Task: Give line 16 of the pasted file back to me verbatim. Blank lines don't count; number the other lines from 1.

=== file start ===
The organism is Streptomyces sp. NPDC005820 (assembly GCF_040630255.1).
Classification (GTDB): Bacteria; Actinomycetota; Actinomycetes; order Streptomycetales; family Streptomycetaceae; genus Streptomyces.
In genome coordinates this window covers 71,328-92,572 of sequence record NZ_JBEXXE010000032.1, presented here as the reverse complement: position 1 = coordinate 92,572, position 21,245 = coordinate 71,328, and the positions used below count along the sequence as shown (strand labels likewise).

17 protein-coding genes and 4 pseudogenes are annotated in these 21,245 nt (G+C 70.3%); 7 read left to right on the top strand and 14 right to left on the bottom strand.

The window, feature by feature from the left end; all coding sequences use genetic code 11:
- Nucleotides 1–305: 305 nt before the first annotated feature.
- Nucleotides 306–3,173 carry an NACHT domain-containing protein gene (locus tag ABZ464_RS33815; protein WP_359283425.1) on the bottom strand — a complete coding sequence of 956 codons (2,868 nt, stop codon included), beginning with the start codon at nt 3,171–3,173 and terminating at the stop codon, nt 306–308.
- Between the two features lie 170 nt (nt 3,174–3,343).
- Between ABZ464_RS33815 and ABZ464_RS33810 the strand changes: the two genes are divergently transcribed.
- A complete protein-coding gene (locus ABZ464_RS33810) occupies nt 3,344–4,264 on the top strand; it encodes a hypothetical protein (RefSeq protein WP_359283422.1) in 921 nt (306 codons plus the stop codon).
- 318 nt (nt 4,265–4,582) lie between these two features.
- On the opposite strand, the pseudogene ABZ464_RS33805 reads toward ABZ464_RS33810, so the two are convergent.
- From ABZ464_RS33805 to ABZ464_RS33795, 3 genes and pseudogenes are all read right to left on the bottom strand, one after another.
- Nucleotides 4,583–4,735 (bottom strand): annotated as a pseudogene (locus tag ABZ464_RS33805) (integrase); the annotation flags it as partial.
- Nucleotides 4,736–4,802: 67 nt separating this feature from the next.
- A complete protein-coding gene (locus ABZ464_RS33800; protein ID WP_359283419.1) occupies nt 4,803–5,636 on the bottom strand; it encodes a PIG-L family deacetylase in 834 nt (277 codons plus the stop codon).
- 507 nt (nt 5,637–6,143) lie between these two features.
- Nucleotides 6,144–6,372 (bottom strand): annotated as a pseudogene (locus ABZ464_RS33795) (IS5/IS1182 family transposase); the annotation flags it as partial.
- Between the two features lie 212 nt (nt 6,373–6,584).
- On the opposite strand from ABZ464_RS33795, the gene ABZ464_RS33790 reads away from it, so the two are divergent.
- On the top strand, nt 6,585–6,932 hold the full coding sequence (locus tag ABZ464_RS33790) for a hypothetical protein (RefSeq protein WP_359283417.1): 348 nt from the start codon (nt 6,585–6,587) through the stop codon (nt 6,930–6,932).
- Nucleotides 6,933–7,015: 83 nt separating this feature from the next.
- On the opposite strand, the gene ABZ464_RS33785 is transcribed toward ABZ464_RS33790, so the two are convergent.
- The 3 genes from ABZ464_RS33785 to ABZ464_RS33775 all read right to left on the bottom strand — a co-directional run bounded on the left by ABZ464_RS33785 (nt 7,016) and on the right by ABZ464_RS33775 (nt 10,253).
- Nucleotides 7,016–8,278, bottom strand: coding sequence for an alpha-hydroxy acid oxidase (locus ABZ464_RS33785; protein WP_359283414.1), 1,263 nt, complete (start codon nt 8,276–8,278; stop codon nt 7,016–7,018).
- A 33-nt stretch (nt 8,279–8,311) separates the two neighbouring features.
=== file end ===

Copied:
- A complete protein-coding gene (locus ABZ464_RS33800; protein ID WP_359283419.1) occupies nt 4,803–5,636 on the bottom strand; it encodes a PIG-L family deacetylase in 834 nt (277 codons plus the stop codon).